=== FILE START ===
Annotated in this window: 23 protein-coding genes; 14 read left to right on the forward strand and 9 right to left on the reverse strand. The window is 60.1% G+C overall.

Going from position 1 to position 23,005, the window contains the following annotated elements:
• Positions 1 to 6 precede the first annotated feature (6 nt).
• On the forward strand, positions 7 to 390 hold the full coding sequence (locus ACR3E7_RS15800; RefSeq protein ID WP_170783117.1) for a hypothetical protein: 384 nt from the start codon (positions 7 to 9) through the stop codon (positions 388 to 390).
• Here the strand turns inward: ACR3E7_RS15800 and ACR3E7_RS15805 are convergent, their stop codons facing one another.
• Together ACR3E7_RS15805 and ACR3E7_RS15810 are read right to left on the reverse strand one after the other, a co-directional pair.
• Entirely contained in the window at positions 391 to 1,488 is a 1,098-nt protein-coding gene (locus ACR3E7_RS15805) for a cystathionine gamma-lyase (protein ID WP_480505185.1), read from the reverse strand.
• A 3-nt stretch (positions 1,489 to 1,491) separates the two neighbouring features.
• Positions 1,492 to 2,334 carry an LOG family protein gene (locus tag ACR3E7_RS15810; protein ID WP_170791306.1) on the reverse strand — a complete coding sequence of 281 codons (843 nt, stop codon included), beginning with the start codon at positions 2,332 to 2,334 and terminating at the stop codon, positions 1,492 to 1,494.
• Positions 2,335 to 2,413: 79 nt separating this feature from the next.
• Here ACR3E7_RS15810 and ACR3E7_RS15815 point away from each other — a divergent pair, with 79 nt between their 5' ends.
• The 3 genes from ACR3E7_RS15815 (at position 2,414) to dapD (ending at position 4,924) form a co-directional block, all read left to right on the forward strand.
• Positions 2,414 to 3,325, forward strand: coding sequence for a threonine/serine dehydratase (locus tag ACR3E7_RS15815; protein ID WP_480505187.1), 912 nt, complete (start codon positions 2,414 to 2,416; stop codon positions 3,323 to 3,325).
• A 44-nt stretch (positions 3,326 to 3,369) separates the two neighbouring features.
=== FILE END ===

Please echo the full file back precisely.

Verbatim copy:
Annotated in this window: 23 protein-coding genes; 14 read left to right on the forward strand and 9 right to left on the reverse strand. The window is 60.1% G+C overall.

Going from position 1 to position 23,005, the window contains the following annotated elements:
• Positions 1 to 6 precede the first annotated feature (6 nt).
• On the forward strand, positions 7 to 390 hold the full coding sequence (locus ACR3E7_RS15800; RefSeq protein ID WP_170783117.1) for a hypothetical protein: 384 nt from the start codon (positions 7 to 9) through the stop codon (positions 388 to 390).
• Here the strand turns inward: ACR3E7_RS15800 and ACR3E7_RS15805 are convergent, their stop codons facing one another.
• Together ACR3E7_RS15805 and ACR3E7_RS15810 are read right to left on the reverse strand one after the other, a co-directional pair.
• Entirely contained in the window at positions 391 to 1,488 is a 1,098-nt protein-coding gene (locus ACR3E7_RS15805) for a cystathionine gamma-lyase (protein ID WP_480505185.1), read from the reverse strand.
• A 3-nt stretch (positions 1,489 to 1,491) separates the two neighbouring features.
• Positions 1,492 to 2,334 carry an LOG family protein gene (locus tag ACR3E7_RS15810; protein ID WP_170791306.1) on the reverse strand — a complete coding sequence of 281 codons (843 nt, stop codon included), beginning with the start codon at positions 2,332 to 2,334 and terminating at the stop codon, positions 1,492 to 1,494.
• Positions 2,335 to 2,413: 79 nt separating this feature from the next.
• Here ACR3E7_RS15810 and ACR3E7_RS15815 point away from each other — a divergent pair, with 79 nt between their 5' ends.
• The 3 genes from ACR3E7_RS15815 (at position 2,414) to dapD (ending at position 4,924) form a co-directional block, all read left to right on the forward strand.
• Positions 2,414 to 3,325, forward strand: coding sequence for a threonine/serine dehydratase (locus tag ACR3E7_RS15815; protein ID WP_480505187.1), 912 nt, complete (start codon positions 2,414 to 2,416; stop codon positions 3,323 to 3,325).
• A 44-nt stretch (positions 3,326 to 3,369) separates the two neighbouring features.